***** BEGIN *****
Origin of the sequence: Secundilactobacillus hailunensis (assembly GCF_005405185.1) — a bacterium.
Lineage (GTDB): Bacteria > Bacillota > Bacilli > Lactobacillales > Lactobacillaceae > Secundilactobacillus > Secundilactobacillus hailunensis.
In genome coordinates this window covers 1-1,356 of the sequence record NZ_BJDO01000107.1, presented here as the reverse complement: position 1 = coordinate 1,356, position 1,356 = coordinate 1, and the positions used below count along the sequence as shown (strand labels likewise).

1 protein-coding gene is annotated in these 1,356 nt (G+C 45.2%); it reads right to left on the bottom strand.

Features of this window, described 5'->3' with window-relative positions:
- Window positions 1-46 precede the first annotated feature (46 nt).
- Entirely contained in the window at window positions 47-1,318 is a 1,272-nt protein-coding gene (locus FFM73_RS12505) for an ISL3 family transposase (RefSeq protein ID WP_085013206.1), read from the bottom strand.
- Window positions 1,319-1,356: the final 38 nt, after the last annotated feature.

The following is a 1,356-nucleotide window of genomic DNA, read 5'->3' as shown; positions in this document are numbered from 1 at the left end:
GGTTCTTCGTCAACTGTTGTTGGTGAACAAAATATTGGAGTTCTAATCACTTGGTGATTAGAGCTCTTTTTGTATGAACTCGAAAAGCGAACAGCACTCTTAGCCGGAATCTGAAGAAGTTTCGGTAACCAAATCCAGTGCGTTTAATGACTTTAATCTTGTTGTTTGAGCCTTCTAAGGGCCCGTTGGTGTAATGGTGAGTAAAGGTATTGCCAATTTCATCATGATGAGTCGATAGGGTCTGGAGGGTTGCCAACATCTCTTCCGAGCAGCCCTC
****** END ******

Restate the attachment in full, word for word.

Origin of the sequence: Secundilactobacillus hailunensis (assembly GCF_005405185.1) — a bacterium.
Lineage (GTDB): Bacteria > Bacillota > Bacilli > Lactobacillales > Lactobacillaceae > Secundilactobacillus > Secundilactobacillus hailunensis.
In genome coordinates this window covers 1-1,356 of the sequence record NZ_BJDO01000107.1, presented here as the reverse complement: position 1 = coordinate 1,356, position 1,356 = coordinate 1, and the positions used below count along the sequence as shown (strand labels likewise).

1 protein-coding gene is annotated in these 1,356 nt (G+C 45.2%); it reads right to left on the bottom strand.

Features of this window, described 5'->3' with window-relative positions:
- Window positions 1-46 precede the first annotated feature (46 nt).
- Entirely contained in the window at window positions 47-1,318 is a 1,272-nt protein-coding gene (locus FFM73_RS12505) for an ISL3 family transposase (RefSeq protein ID WP_085013206.1), read from the bottom strand.
- Window positions 1,319-1,356: the final 38 nt, after the last annotated feature.

The following is a 1,356-nucleotide window of genomic DNA, read 5'->3' as shown; positions in this document are numbered from 1 at the left end:
GGTTCTTCGTCAACTGTTGTTGGTGAACAAAATATTGGAGTTCTAATCACTTGGTGATTAGAGCTCTTTTTGTATGAACTCGAAAAGCGAACAGCACTCTTAGCCGGAATCTGAAGAAGTTTCGGTAACCAAATCCAGTGCGTTTAATGACTTTAATCTTGTTGTTTGAGCCTTCTAAGGGCCCGTTGGTGTAATGGTGAGTAAAGGTATTGCCAATTTCATCATGATGAGTCGATAGGGTCTGGAGGGTTGCCAACATCTCTTCCGAGCAGCCCTC